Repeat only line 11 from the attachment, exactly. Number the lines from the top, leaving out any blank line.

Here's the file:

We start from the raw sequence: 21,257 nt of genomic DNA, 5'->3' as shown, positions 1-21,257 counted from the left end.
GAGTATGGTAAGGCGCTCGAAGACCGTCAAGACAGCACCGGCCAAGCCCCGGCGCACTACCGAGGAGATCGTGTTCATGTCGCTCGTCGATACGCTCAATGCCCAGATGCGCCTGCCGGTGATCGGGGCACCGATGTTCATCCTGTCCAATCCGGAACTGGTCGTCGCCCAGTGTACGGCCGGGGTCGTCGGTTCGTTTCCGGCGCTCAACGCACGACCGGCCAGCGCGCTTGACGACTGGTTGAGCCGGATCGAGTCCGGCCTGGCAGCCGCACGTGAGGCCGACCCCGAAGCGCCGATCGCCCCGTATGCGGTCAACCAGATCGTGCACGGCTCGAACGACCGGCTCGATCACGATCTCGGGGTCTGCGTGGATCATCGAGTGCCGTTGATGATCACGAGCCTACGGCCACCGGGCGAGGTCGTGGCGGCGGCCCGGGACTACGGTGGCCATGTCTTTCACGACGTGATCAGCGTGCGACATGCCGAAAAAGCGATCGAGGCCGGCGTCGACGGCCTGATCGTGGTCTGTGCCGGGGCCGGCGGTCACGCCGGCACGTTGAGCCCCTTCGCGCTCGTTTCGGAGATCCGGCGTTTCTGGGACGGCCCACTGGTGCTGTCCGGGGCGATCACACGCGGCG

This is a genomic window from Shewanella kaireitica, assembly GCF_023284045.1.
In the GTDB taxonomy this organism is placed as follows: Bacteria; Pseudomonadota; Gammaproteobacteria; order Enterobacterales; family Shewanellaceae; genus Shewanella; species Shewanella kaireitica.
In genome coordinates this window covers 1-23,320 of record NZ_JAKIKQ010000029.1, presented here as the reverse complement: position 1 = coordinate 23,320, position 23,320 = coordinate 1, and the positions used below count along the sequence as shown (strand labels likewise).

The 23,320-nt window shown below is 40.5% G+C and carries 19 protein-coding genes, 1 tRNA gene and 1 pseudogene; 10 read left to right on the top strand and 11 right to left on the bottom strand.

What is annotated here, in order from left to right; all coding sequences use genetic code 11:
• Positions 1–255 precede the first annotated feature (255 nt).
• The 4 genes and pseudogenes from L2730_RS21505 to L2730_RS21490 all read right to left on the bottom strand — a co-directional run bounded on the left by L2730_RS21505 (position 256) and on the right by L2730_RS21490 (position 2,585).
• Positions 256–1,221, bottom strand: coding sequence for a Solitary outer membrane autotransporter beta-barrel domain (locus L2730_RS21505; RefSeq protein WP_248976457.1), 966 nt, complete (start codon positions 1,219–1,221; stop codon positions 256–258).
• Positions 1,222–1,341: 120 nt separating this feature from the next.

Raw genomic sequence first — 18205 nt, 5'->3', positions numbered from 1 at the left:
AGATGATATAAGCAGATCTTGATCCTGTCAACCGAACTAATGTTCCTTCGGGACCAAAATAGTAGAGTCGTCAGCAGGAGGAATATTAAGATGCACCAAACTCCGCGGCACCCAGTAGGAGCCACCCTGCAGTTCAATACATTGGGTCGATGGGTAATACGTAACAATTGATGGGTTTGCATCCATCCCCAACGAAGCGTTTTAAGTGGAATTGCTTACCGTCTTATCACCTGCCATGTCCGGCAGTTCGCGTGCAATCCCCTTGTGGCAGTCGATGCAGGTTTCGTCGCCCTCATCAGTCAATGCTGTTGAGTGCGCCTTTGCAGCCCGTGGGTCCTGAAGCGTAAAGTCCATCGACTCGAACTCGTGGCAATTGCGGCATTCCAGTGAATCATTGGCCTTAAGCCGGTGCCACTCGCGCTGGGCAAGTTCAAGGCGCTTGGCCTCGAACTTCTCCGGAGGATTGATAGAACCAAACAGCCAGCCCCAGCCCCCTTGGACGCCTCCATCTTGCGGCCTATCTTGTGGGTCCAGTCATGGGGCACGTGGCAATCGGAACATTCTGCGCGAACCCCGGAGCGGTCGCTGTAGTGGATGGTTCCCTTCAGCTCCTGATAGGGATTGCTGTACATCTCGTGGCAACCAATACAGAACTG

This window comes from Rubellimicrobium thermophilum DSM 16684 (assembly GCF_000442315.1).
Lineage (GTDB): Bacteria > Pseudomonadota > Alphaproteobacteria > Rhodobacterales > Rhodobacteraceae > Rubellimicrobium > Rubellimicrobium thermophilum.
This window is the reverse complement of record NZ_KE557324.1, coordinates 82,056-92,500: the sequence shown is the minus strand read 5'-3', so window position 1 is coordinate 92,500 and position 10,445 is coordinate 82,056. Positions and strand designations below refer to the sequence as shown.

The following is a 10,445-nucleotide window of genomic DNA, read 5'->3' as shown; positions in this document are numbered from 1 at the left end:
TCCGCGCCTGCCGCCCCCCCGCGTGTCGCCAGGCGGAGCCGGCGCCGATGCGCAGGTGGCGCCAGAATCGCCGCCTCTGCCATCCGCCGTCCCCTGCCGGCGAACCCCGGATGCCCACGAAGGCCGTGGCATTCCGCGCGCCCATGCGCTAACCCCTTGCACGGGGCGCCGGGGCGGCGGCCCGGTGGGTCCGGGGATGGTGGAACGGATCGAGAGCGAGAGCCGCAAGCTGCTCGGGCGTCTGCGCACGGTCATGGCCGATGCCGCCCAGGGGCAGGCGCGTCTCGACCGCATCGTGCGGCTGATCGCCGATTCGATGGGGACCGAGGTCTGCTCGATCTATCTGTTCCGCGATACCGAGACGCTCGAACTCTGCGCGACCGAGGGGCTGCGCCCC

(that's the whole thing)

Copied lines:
• Positions 1,222–1,341: 120 nt separating this feature from the next.